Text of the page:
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China's faltering economy sets the mood

Forex 5 minutes to read
Picture of John Hardy
John Hardy

Head of FX Strategy

Summary:  China reported a year-on-year drop in both Imports and especially exports for December, data that raises further concerns about the trajectory of the country's economy. Elsewhere, Brexit developments are set to accelerate this week after tomorrow’s meaningful vote on Theresa May’s ill-fated deal.

China reported a 7.6% drop in exports in December, a development that looks particularly negative given the widespread front-loading of demand from the US ahead of the feared tariff increases that were originally set to go into effect on January 1. In that light, data in the coming months will be closely watched. For now, the weak Chinese data has set the tone for the beginning of the week.

An FT opinion piece questions whether some sort of secret G20-like accord has been agreed in secret to engineer some relief for global markets, in which the Fed has shifted to a more dovish stance in exchange for China boosting its currency. The aim would be to ensure Chinese exchange rate stability and confidence in investing in a China clearly confronted with a severe policy challenge in managing its deleveraging process while preventing a strong US dollar from weakening global liquidity and the global growth outlook as too much debt in the world is denominated in US dollars.

Others argue that the stronger CNY is merely an effort by China to leverage its position in ongoing trade negotiations with the US as the highest level trade representative from China, Liu He, is set to visit Washington at the end of this month. Either way, the key question for currency traders from here is how much further the CNY rally will advance. Late Friday saw the first push back and two-way price action in a few weeks – so we have established a pivot point at minimum here.

Elsewhere, Brexit developments will pick up pace from here after tomorrow’s failure of the parliamentary meaningful vote on Theresa May’s Brexit deal. May is warning that the House of Commons could try to frustrate Brexit entirely and has also vowed not to pursue an extension of Article 50, though I have a hard time seeing how a delay is avoided. Opposition leader Jeremy Corbyn provides only incoherent counterpoint as he is caught between the rock of resounding remain sentiment among Labour MP’s and the hard place of widespread popular support for Brexit among Labour voters.


AUDUSD is a reasonable proxy in FX crosses for whether the new CNY strength and Fed dovishness will continue to drive sentiment and flows in the near term. The AUDUSD has arguably reached its first important pivot point in the form of the 61.8% retracement of its last sell-off wave (if we use the lowest daily close as the key low rather than the JPY cross flash-crash inspired low) that comes in just below 0.7250.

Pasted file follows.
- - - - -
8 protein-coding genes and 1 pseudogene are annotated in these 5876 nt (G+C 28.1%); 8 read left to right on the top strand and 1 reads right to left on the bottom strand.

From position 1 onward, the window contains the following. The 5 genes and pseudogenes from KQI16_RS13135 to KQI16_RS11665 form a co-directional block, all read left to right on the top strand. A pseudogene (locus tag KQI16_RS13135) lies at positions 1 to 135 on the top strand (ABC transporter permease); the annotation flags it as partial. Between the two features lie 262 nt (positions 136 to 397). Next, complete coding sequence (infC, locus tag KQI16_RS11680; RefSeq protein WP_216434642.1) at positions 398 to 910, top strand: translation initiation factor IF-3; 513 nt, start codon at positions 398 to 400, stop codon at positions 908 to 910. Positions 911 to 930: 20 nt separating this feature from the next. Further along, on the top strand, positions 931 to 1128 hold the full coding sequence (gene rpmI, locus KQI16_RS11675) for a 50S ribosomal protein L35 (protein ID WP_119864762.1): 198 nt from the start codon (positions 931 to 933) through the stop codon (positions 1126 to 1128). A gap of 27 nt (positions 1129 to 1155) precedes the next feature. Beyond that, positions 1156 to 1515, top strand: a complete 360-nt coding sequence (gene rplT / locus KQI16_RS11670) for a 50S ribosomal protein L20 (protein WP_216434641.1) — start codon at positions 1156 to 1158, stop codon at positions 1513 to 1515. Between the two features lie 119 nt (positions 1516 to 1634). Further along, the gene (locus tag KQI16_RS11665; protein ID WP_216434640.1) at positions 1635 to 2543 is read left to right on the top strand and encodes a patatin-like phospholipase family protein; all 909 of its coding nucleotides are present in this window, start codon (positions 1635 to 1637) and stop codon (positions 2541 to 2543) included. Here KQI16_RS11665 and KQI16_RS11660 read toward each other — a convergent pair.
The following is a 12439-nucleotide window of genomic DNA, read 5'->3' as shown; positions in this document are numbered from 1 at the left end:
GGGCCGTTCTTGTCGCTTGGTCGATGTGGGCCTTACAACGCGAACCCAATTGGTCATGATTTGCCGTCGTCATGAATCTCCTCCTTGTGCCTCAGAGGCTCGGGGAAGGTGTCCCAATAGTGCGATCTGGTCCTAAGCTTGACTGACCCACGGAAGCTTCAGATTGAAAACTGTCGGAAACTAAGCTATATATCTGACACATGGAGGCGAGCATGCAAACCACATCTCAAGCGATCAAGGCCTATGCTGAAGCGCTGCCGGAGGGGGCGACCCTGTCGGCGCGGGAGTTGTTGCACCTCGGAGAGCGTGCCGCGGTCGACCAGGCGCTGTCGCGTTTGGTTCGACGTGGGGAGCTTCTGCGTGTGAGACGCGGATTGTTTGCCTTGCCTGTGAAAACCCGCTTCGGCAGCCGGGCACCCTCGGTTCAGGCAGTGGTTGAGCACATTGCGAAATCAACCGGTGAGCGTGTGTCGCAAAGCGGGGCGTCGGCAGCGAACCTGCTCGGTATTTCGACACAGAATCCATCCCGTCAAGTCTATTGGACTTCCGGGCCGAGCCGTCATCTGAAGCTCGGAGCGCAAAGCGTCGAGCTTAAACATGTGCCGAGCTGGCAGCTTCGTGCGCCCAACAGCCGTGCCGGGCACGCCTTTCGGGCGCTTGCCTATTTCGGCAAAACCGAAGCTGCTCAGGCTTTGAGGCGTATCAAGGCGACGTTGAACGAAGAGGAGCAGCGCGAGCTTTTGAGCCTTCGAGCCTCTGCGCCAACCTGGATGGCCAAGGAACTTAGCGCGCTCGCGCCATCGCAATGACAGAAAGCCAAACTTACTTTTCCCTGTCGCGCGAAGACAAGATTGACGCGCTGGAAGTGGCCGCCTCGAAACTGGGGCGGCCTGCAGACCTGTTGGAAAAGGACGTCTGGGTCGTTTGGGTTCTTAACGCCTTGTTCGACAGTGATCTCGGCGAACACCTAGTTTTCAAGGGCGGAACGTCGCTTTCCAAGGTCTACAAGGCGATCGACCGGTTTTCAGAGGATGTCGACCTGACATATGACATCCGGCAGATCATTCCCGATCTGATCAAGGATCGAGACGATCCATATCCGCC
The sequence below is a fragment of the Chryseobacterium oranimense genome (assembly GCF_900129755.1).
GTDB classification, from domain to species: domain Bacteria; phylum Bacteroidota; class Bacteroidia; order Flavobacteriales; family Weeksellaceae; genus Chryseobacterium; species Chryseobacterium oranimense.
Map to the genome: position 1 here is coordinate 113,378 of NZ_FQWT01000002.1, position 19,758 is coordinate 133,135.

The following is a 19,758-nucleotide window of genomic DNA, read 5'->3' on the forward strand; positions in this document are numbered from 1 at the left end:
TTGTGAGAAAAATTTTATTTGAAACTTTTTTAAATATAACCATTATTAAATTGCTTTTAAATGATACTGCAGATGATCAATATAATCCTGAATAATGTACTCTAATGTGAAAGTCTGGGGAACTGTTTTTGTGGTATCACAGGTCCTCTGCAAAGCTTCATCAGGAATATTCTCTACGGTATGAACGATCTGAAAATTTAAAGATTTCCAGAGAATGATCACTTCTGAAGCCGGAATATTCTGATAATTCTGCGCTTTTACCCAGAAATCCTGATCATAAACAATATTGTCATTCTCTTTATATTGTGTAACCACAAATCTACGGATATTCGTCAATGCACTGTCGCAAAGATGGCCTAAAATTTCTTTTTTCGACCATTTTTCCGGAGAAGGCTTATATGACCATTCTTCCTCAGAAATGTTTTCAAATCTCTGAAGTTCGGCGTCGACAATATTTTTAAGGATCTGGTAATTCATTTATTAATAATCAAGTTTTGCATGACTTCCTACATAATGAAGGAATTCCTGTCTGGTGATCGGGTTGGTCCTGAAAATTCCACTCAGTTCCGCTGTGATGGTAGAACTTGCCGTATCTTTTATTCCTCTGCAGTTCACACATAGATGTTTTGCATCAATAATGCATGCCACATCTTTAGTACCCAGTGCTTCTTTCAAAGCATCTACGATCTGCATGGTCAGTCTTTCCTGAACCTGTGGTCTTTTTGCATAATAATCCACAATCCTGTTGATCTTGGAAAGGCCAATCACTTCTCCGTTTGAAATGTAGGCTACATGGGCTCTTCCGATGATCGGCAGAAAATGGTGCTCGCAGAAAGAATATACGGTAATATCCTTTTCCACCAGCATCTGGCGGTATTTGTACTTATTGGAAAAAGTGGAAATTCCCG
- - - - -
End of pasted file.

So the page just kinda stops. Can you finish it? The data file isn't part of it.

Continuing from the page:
Source: Saxo Bank
The G-10 rundown

USD – The government shutdown is now the longest ever and must be solved at least partially in coming days as major airports are beginning to shut down terminals and bills and wages are not being paid. The overarching question is the degree to which the USD is being managed lower and whether the confidence in global markets this has inspired can extend. USDCNY is the chief driver of USD direction at the moment, in my estimation.

EUR – the reversal of the 1.1500 break is an ugly development for bulls, and must be overcome quickly in the coming session or two or we risk getting bogged down in the lower range again.

JPY – yen strength returns on the weak risk sentiment at the beginning of the week. Highest beta for JPY pairs in the JPY/risk crosses and versus EM.

GBP – sterling bid at the margin on hopes that Brexit process is derailed and ends in no change to the status quo – but this can go anywhere and may just shift to a chaotic endgame that stretches over the horizon we risk a delay and the any or both of elections or a referendum.

CHF – the rally last week, likely correlated with the EURUSD move, was a red herring and has retreated on the setback to risk sentiment as the week gets underway. Likely to see continued correlation with EURUSD? To the downside, 1.1200 is pivotal.

AUD – as we have noted above, AUDUSD likely to maintain the highest correlation with the ongoing twin impacts of the dovish downshift from the Fed and CNY strengthening. Still, let’s not forget the concerns for the domestic credit crunch in Australia.

CAD – USDCAD finally bounced and for the moment looks passively correlated with oil markets and risk appetite.  

NZD – AUDNZD support in the 1.0550 area hanging in there for now and New Zealand short rates have more aggressively slipped lower recently – and are now yielding 165 basis points, 10 bps below the Reserve Bank's official cash rate and 15 bps below Australia’s 2-year paper. Still long-term supporter of upside outlook there. 

SEK – core CPI coming in a touch hotter than anticipated, but massive decreases in Swedish housing prices last week caught our attention and set up the idea that the Riksbank is only normalising because QE and NIRP don’t work, not because the desired inflation and growth normalisation outcomes have been achieved. The proposed new Löfven government coalition with passive support from the traditional centre-right opposition is not necessarily good news for Sweden as it is a spin on a German-style grand coalition that risks only emboldening the populists if the growth trajectory weakens from here.

NOK – oil prices correcting at a pivotal level have NOK on the defensive again as EURNOK couldn’t quite make the plunge through the 9.75-80 pivot zone.

Upcoming Economic Calendar Highlights (all times GMT)

1000 – Eurozone Nov. Industrial Production
1330 – Canada Dec. Home Price Index

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